The Courier News from Blytheville, Arkansas on January 18, 1932 · Page 4
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The Courier News from Blytheville, Arkansas · Page 4

Blytheville, Arkansas
Issue Date:
Monday, January 18, 1932
Page 4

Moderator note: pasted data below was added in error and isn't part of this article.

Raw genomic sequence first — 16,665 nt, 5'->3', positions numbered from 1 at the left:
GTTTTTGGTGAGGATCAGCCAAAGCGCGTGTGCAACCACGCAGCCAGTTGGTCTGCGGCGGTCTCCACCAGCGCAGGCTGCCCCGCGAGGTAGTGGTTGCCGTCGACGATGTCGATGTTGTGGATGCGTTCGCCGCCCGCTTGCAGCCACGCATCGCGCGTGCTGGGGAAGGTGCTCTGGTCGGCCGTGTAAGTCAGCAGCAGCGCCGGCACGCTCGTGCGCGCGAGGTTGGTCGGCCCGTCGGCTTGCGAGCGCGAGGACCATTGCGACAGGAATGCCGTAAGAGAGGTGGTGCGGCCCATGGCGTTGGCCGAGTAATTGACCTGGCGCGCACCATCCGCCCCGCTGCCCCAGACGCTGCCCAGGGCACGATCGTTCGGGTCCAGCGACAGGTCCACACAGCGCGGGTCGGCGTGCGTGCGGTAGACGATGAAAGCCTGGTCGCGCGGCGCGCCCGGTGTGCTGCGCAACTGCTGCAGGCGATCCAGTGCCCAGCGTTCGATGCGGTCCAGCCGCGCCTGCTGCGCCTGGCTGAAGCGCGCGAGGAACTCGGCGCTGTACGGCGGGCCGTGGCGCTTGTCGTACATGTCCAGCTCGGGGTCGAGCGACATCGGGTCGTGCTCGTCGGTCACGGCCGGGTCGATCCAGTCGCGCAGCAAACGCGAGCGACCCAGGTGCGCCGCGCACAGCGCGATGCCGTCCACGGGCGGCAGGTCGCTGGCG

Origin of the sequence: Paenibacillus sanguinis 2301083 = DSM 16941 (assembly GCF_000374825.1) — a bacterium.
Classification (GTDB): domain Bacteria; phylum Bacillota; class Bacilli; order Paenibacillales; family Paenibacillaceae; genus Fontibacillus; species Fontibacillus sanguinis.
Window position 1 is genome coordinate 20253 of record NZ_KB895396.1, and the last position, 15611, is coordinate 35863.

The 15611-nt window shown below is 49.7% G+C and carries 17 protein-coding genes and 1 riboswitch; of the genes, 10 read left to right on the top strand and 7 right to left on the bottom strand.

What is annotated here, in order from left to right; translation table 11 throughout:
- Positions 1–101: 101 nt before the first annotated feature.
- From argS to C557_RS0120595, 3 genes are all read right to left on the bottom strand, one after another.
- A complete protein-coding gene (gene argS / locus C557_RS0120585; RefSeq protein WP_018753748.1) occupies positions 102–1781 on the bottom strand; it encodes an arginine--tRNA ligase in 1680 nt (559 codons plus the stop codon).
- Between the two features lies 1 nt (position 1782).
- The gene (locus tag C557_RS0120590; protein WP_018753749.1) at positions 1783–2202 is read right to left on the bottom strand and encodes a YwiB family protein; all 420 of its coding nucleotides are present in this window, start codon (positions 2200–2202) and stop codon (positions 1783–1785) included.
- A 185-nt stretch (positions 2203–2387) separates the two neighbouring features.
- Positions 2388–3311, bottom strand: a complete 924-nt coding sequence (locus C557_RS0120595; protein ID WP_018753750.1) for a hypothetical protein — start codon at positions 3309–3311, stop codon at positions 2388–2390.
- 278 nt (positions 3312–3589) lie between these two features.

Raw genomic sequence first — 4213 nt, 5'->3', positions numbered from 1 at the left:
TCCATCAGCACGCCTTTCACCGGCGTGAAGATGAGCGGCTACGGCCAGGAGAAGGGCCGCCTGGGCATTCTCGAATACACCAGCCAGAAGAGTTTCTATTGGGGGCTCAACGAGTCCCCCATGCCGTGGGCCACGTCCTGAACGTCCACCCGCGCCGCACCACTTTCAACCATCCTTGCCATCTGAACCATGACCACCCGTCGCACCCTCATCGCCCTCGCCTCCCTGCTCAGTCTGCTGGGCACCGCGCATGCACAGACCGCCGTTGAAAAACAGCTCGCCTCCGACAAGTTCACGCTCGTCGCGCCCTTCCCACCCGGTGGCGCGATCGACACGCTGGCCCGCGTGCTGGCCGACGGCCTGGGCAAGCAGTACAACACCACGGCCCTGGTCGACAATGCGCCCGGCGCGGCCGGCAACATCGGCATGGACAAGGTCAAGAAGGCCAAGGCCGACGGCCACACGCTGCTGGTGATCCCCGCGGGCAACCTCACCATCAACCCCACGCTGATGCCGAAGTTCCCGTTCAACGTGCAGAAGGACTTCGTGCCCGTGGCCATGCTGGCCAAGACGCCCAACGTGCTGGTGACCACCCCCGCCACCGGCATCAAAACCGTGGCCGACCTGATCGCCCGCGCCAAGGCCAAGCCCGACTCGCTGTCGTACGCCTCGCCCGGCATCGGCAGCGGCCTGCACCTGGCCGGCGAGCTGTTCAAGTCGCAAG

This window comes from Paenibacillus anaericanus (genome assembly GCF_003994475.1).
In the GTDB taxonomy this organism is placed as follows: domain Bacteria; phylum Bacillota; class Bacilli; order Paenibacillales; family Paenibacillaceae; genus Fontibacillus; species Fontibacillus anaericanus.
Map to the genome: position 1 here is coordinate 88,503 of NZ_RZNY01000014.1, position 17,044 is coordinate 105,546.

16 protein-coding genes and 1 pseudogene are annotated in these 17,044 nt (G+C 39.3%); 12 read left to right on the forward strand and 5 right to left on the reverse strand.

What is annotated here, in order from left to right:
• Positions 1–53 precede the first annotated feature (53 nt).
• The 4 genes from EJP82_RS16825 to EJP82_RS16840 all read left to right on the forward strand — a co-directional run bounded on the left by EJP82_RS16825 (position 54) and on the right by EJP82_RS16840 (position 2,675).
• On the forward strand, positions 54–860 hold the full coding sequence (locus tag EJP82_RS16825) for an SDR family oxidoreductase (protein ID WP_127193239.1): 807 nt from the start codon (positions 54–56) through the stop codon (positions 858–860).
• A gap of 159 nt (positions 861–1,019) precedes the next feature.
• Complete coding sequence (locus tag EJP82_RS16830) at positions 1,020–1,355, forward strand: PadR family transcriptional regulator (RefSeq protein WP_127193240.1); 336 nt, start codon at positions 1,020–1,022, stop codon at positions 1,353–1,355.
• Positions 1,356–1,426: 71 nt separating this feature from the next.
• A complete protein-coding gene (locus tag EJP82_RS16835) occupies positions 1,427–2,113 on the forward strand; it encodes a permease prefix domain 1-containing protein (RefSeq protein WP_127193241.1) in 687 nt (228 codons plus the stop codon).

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P/.T • •'•' $& :: :^ JHB_BLYTHEVILLE COUBIER NEWS ootnuB trews cc., PU O.E.B4JBCOCK, BdlU* MOCfc. JtatiOMl AdratWut KepruentaUvte: M DtUkt, inc, New York, culcago. st. LOUU, ttoiiM, KAOIM CUT, uitk> Every Afternoou f.xcepV BvuitUy. Iptend u Koqod eUu matter af. tlic post •flte it BJjrthCTille, Arkuius, under »ct G." Canfrea October t, 1917. Sm*a toy t»e RATES By carrier In the city of Blyt-Vv)He, 15u per nek or f£0 prr yea; In advance. By m»U within * radius of 50 tulles, J3.00 per yetr, $1SO tor «lx montlii, 85o tor thr? e months; by null In postal rones U'o to six, Inclusive, %S!O per' year, In zones seven and elghl, $10.00 per year, payable in advance. The War Debts The war debts and reparations question it; not the kind of <i nuiller in whieli the average American liti/ccii is likely lo lake a very thoroughgoing interest. "Tliuy hired Llie money, didn't tliey?" was the response of Calvin when In.' wns asked whal he ought to he done abonl the ilelils, and that is the way most of us feel about it, particularly when we read thai the debts amount to over §700 for every American, family. Unfortunately the mailer is nol that simple. In the first place payment of the debts (they amount to about $22,000,000,000) in gold is out of the question. What «ood that amount of gold would do iis if j\ve could get it is doubtful, hut anyway wo can't get it. The money was borrowed cliielly lo finance the purchase of American go:ids that were eaten up or blown lo bils in tile war. It was really goods, not money, that we sent to Uni-opc, and if we are going to collect we must hike our, ( pay .in goods, not money. And after all, money is good for nothing ex- cppt the purchase of goods anyiway, so that part of the situation ought not to be particularly, objectionable. . It does emphasize and 'make clear, however, that we can't collect the war debts "without serious danger.of increasing oiir already serious domestic economic difficulties. •'••'•" > '• It would seem on the face of it dial to move 'to America $22,000,000,000 worth of .European goods would bo a very fine thing. There are no doubt a lot of things in Europe that we could use and enjoy. But unfortunately we already have more goods in America (han we can find buyers for, mid we're our. markets opened to $22,000,000,000 worth more from Europe we would find our difficulties increased. It is A- strange paradox, but such are the peculiarities of our economic system that it'looks very much na if cancellation of the $22,000,000,000 is preferable to insistence upon collection, even supposing the latter to be possible. We might even find it profitable (by we is meant the rank and !ile who work for a living) to extend some additional billions in foreign credits OUT OUR WAY for the purclmsB of American gowls, thus providing new markets for products of'American ngi iculture and industry. That may sound like a very strange way of creating prosperity, but slrange cures are needed for the kind of ailment which makes plenty the of jwvwly. K. (ARK.) COURIER NEWS Fright In India The real .seriwisiiesK of the KI'(.UJI- liotv in India hccamu a good deal clearer when it vv;i.s annmmml that llit- British government )I;H Ktnleiicuil a nine-year-old hoy lo four year.-; in prison because hu stood outside a Bombay .store and urged shoppers to buy only Indian goods. A government that makes sm-li sa'v- :igt) war on children is, <|iiilc obviously, inspirit uy fear, which is nearly always back of cruelty and repression. If ,Kngliind'K proconsuls in India are .seeding )iine-ye;ir-oMs (o prison, the procoiisulsunusl be more badly scared than (hey have ever publicly :idmiU«l. And, by the sank- token, if children lire courting such .-entences—this particular youngster proudly told (ho court he was "willing In die for Gandhi"—the movement for independence in India must go clear down to the grass roots. The inference is that the desire for freedom is not confined lo « small circle of agitator.s, as some people would like to havi: us believe. Garner's Appeal ^ Speaker John ,N. Garner's appeal for Kepnbliran co-upenilioii in u ( | r j V( , [o balance I he federal budget ring-i rn- llior strangely in n Washington'where it has been customary for such appeals l» come from the other side of the fence. Nevertheless, putting aside all partisan considerations, it is a good omen. It evidently means thai both parlies on Capitol Hill ave prepared lo forget political considerations—lo u certain extent, nl «,,y rate—in order to restore Uncle Sum's finances to a healthy condition. Tlie budget j s to he balanced and the •nation's credit i.s lo he made good. That is (he important Iliiiig, and the average citizen will not care greatly whether the job is done through Democratic co-operation on «" Republican plan or vice versa. Mnj'or Moorc of P!illn<!i:lj)l>la wnnls the j:toi,)c of Ills city la be happy, but will enforce the dry taw. His prcdcccsso.s hnv u . .lone n»i(c a bit, In this direction, but. till!; (vrlnlniy Is Moore. A man arrested by dry ngeiit.-i inis nrquUlcct when it \vns found lie hnd bunglil Ills supply ol liquor before ]>raliiljUloii. After which it <t|>> thai the test. -.™y to boat thu dry law is lo buy your liciuor 15 years uyi. Now all \ve ncei! is n ll^lipolc than tan taV.c pictures. Cliarlcy Dawcs is quitting as amlmsaitor to go tack to banking. With tilings as ttioy arc no'.v, he's £ot a long way to go tac';. By Williams CJOCr. •T/-W IM ^iT, AFrc.R r*\ -TVH<S ,'£5^ -fi-f/a 16 ROBE FE. M'T Lt/\ve 'AT OIRTV BASE A Bf\TV\. RIG . CM BE. UP HERE. AM' / / MOT <=>Pl,ASl-l VMHGM _ AM' A BRiCK IKJ -TV\ BACK -T wipe OP WJS.T , \F SIDE GLANCES By George Clark "Su you sec-, it's the farmer who's making us suitor." WASHINGTON LETTER lliinvLT's S::.UDI),COO,<jOO Itcioiiilriir- tlitl I'iimice G'arnnr.-ltliill Is I)e- slsnril to Save Thrtatennl Hanks and (tuilroads IIV KODN'GV DUTCH IvK NEA Service Writer WASHINGTON — Th c Recon- itruclion Finance Coriroraliun is !cn;rn!ly expected lu save certain hri-nlciiiM tanks, railroads and oilier corporations whoso collapse vouid be likely to plunge the country deeper into depression. Whether, hy causing a n-lcnsc of fuizen credils and hoarded funds, t will actually give the general situation the lillip required to jlacc the bottom of the slump tlcfl- illely behind Is a matter of debate tctween ihe optimists and'tlie pes- •Imlslf. There seems to be a real rhnncc dial, it may. ; TlinMvlug the government into susliUEs as II never «as before, he administration and Ccnsnss mve adopted ihc most drastic of several measures yet used to nice! In.- crisis. Althons;li designed fcr belli Its psychological and material ittal us were the SIOO.COO.OOO tax eduction, the moratorium and the Homer-sponsored National Credit ~c:i::'raiion—none of which halted, •en it they letardcd, the down- waul trend—it has greater possi- oihiirs than any of them. II is called a two-billion dollar corporation because II will have SSOO.COO.OCO from the treasury for •mcrgency loans lo banks, rail- Tads, insurance! companies und olher corporations and may rais" ll.6rjC.COO.DOO more for the smile mrposc by isMiing its own bonds or loin-mures. Many banks, Congress found, were not in ft position to JirjnJdnle heir holdings or l-.ike CHIT of their .-iep-sitors. Last year zxn banks' failed, with deposits of SUSDOOO- COO on which it is believed tlieavcr- iSc depositor's less will be about 50 per cent. Siirvivini; b.mks threatened by frozen assets n:ny now .urn to the corporation fcr loans The corporation will ihiis serv. i.s .1 place' of rofcigc and. m a tense .:: a guarailee of dc-pOMts. Tlic :iu". Hint it has ils]>-:;ap money iivailable Ls expected lo give Uie business and credit structure, as I well as depositors, the conlidcncc they so badly ne«l. No one expects that the whole of the two billions will ever be borrowed, but the measure's sponsors think it should peg Hie deiliilion process and end most of the uncertainty about how much woise things may get In certain dircctiotis. Railroads have had serious iiliciilt-y h- financing themselves since the security market went, tobagfnnint' und their earnings sank under the general busi- ncss decline. They have SIO.OOOCOL ; in obligations maturing jn (lie firj- quarter of this year und in the si>: : monllis ending with April 'win have •required from $85,000.000 to ?155,- OCO.OOO above their available ca:;i pud receipts in sight. Some roaih '•.avc been laced with obvious dis • hsler, but nov.-. wlien they cnn 1 '. ipct loans from banking channels o: |Ihe public they can depend on ili; •federal government. The tlicory is i that the new bulwark will insi>li». {conli.lencc in new railroad relinanc- ing 50 the roarts can get nior. ,nf the needed money elsewhere. I Insuiance coinpiinies have had lo sell sccnrilies at- n loss in order lo meet unprecedented demands lar loans to policyholders and their position will likewise be strengthened, although U has not been as serious as that in which curtain banks and railroads have found themselves. j Credit, vitally essential to-maiu- j tenancc of business enterprise, lias i been dried up and a dominant fac- jlor. experts agree, hns been fear. i"Ncl the v.enk fearing the strong, but the strong fearing the weak," according to Governor Ens-en- I Meyer of the Federal, Reserve j Board. Strong banks fear Ihe effects ol failure of weak banks and restrict credit. If that fear can be dissipated by federal siipjiori of the weaker banks a return lo nornnl credit operations bscomcs likely. A strengthened credit structure and increased confidence, it is hoped. i will be accompanied by a leliirn to | circulation of money now hoarded. Typhoid Is Often Spread by Person Unaware He Carries It D.MI.V i BV nit. Moiiins u.-iiin:i.\ lldilor, Journal nf lh r Ainrmiln ' IlYftCM, Ilir Health M It Is commonly u:',i!c: typhoid Is now m:u< r r. Chicago had today \\ K phoid rate thai c.xisuri : would 'have approxirivr casts ol typhoid each ;, i of less titan 20.1 With •:. of typhoid. Micro v .,.u. course, a serious nit; n Bi:t the ir.cnaci- a! :,, tiniics to exist ns lr,v.: ] pci.ions who carry ,-.i,j i: of th t . dtse.ij-c ami << 1; > , measuirs lo p:eu".-.: : |. of germs into fu;:i where they may iin;'.::-,;-. about epidemics. In a recent difri^-.; ... Jecl. Dr. James G. c-;n', cf llic cl \<:\\,; rases in the Ur.;;r : i ^ Mralcal Corps, PC-;;-,:!; , In this co-.intry «;:, J. f'jcli i-.n iiK'ident. I;i ; : '.j r'e iitlenricci a c ; ;;;- lc:l;,--f.,;-,r c! thcb? ;:,,• .' typhr.iii and four ( ;.. , An !nvcs:l£:aliu;: •,- wl.o v.cie taken svk '.. ricccl (he cni;.- lord .,; ; ; ; . •AOI eaten by all of ;; ; , .:uoci thai :iirol. If j. amc ty . l i 139;^ j t . ly GO 000 .- instead ..l be, of .;v. >aoin con- there ar; .!„. germs , ,, ot la}:( , v: n inalion and .' the suh- MWc Dis- •uportance j to jus: . 4W pco- t'lcvoiopctl .::?d that 'i-:i by all :! vas i:i- •'.•iblc th.s; taken sick. Tin- dicssinj used in the salad was eliminated from suspicion because it hart been hollcd. It wns found that four womei had prepared th e ealad, peeling nnd slicing the tolled potatoes while itIH warm. After the potatoes were |:eeled and diced, tiiey were put awny In pans covered with towels until the next day. in this sulta l >li.' alinosphere ihi> typhoid germs, deposited on the potatoes by two ul til; four women who had peeled them, developed In sue)] tiui)i>:er.i us lo cause ijphold fever in 44 people v.'lio ute the potato salad. On c ol llios: 1 two women had had plioi:! fever ->2 years before iind In tile hUirvcnins; period there iud been six tiitcs of typhoid In lier In-jiiedSate-fBinlly. Both ol tii^e wcmen \vtrj asain examined i'i 7, whereas the epidemic ccci:r- red In la-'i. und they were found sllil to have In their bodies ly- phcid facilll which were clitnl- lal in t.'iflr ewrcdoiis. Appxr- cnlly tin- diwasc was torcad bv (lie contamination of Mie hands of the carrier with his O wjj cxcrj- tlcns, and (he use of the.w contaminated hands In preparing Iced which was fed to people who did not haic resislance against typhoid. TODAY IS THE- ORLD W ANNIVERSARY o, MOXDAY._UNIJAUY 18./19, f - THIS CURIOUS WORLD~~~ ADOI'T SOVIET GOV'T On Jan. 18. 1317. Hie Soviet government was adopted by Russia. 'llw Constituent Absemuly of Russia vo'.ed: "... nu.vsla be declared a republic ol Soviets. The Hepabiic of Soviets is formed on the b;ifis of a free alliance of free nations i»i- (fer the constitution or a confederation o! national Buviet Republics." The KcvoUt'.ioimry Connnitice of t!:e Nisith Rii^sian Army sent n Iwo-licur ultimatum to tlic Russian military authorities deinaiul- ing free passage for Russian troops through Jnssey. Kint; Ferdinand of Rumania was placed under tbe prelection of the allies. German raids south and west of the Oir.e wire repulsed by Uie French. iirukcn Arm Yearly I'reEral ST. AUBYM, Jersey. Cliannel Islands. (UW-a-ery ClirislmaatWc fcr three yents. Reginald Jones, 13, has broken his arm—the third time «-!ii!e playing football Dec. 22 Slraiiliaiifcr Oels Award .OKDOHl. (UP)-A "straphanger' m a London subway was awarded $200 damages against the subway co:npaiiy. because \vhen (he train went round a curve, he swung Against Uie electric light, and cul his hand, the blood spattering Jiis fife's dress and spoiling it. r>7?i=flsof>-=. C> 1932 BY \U SERVICE, MC. |-|g n*.-* S 5VvJ,. J?w *> % fr SCOTS'. ^-^&iyC^ mo^o i-.wdfr/h IN We CHUIICH EXCUSES George W. Ifcirhaiu^ ___ I told my son-ln-iaw und hired man that a few of the countries reminded me of some of ttie members of the church board that 1 ran one time. They were always nruulug with the janitor and writiii;; him notes. Ho, naturally him holding an inferior position, he was polite and very gracious with them, but kept on sweeping without, putting anything on ISe lloor to keep the dust down. And, one time he 'punched one of them in the eye with the brODin handle. This almost put the whole cliurcn in an uproar, and the maUor was finally put up to me. and there is where my well known ability and knowledge saved Hie day, you might say. And to save the dignity of the board, and maybe the whole church. I immediately demanded three apologies. FIc saii h; diti not feel in any way to blam?, but sjcing. as lie did, ::iy position and also that probably the -2ntir: cuiigrcaation was wale-lung me he very graciously gave me thr : aixilisies; and to iurtiier sliow-l' sincerity he cut the Iwndlo off U groom. j The matter was handled so adroi : ly the entire membership, the boa member and ilia janitor were lircly satisfied. The janitor got another brco and kept on sweeping. All countries, as well as cliurcl i cs, need men of my anility • knowledge io handh things." I Near Ontrnarian Is Fancy Skat I SABATTUS. Me. (UP) -Alon Roy is 82 years old bill he can st- lent a figure 8. Skating on the loc !lakc is his favorite winter time c ' version. School Claims Tivin K,-a|nl BLACKROD. I,<\seasliir • /ku ; !2P)--Thc village school Jiff, 5 i record for the namijer .,1 twi; [which attend it, there bein- scvc among the 150 tcholars. Announcements Tl« Conner News has uccn au- thorised lo announce the follow- in:; candidacies, .subject lo the Ocmorratic primary. August 3. 1 ur County Judge ZAL 13. HARRISON (for 2nd term) Tor Siicrilt ROLAND GREW CMHK.NCE H. WfLSON Cuuiily Treasurer W. W. KOLLH'ETER (for 2nd term) Ore-nil Court Clerk R. L. 'HILLY" GAINES (far 2nrt term) fnimlj- and Vrolntc Clerk W. H. 'DOt; 11 KCARBORO MRS. .IOHN- LONG (Re-election) ! For County Assessor i JOE S. DILLAIWNTY (for 2nd I term I C1TV EI.KCTION Tuesday. Anril 5 City Clerk S. C. Crt.MG i for re-election) CROSS THE WHIP is in your hand When our grandmothers went shopping they were prepared to match their wits against the shopkeeper's. His was the whip-hand. Prices were anything the dealer had to pay, plus a profit. And his profits were as elastic as his necessity—or opportunity. Our grandmothers had a very fine knowledge of woolens, cottons, silks. They used their eyes and fingers in buying. They tasted and .sniffed at foodstuffs. Our grandfathers knew an intimate lot about woods, veneers, stains. They knew leathers and machinery and cutlery. They had to. Today you can shop with assurance by designating this brand of this and that brand of that, and hardly bother to check the price on the bill when it comes. You can send a twelve-year-old to market v/fth a note and never have a doubt of kind, quality or price—if you buy advertised goods. Advertising has established standards, established values and established confidence. Advertising forces fair dealing and honest merchadise. It puts the whip in your hand. Do you read the advertisements?